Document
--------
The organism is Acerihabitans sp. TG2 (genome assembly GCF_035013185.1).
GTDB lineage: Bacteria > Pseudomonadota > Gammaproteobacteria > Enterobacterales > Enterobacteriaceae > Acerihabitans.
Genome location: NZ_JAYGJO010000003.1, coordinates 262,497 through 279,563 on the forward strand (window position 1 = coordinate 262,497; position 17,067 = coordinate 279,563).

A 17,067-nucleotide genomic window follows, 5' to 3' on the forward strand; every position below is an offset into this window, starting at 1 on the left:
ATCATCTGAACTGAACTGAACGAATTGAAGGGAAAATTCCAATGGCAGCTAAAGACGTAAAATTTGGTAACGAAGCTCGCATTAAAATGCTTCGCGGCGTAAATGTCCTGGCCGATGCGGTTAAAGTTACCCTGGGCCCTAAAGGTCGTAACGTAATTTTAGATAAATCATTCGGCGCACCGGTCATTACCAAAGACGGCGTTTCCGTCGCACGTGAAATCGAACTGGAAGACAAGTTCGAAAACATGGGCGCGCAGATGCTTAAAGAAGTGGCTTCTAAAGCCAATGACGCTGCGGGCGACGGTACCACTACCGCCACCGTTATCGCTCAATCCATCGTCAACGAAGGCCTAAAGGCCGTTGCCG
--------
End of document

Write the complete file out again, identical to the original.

The organism is Acerihabitans sp. TG2 (genome assembly GCF_035013185.1).
GTDB lineage: Bacteria > Pseudomonadota > Gammaproteobacteria > Enterobacterales > Enterobacteriaceae > Acerihabitans.
Genome location: NZ_JAYGJO010000003.1, coordinates 262,497 through 279,563 on the forward strand (window position 1 = coordinate 262,497; position 17,067 = coordinate 279,563).

A 17,067-nucleotide genomic window follows, 5' to 3' on the forward strand; every position below is an offset into this window, starting at 1 on the left:
ATCATCTGAACTGAACTGAACGAATTGAAGGGAAAATTCCAATGGCAGCTAAAGACGTAAAATTTGGTAACGAAGCTCGCATTAAAATGCTTCGCGGCGTAAATGTCCTGGCCGATGCGGTTAAAGTTACCCTGGGCCCTAAAGGTCGTAACGTAATTTTAGATAAATCATTCGGCGCACCGGTCATTACCAAAGACGGCGTTTCCGTCGCACGTGAAATCGAACTGGAAGACAAGTTCGAAAACATGGGCGCGCAGATGCTTAAAGAAGTGGCTTCTAAAGCCAATGACGCTGCGGGCGACGGTACCACTACCGCCACCGTTATCGCTCAATCCATCGTCAACGAAGGCCTAAAGGCCGTTGCCG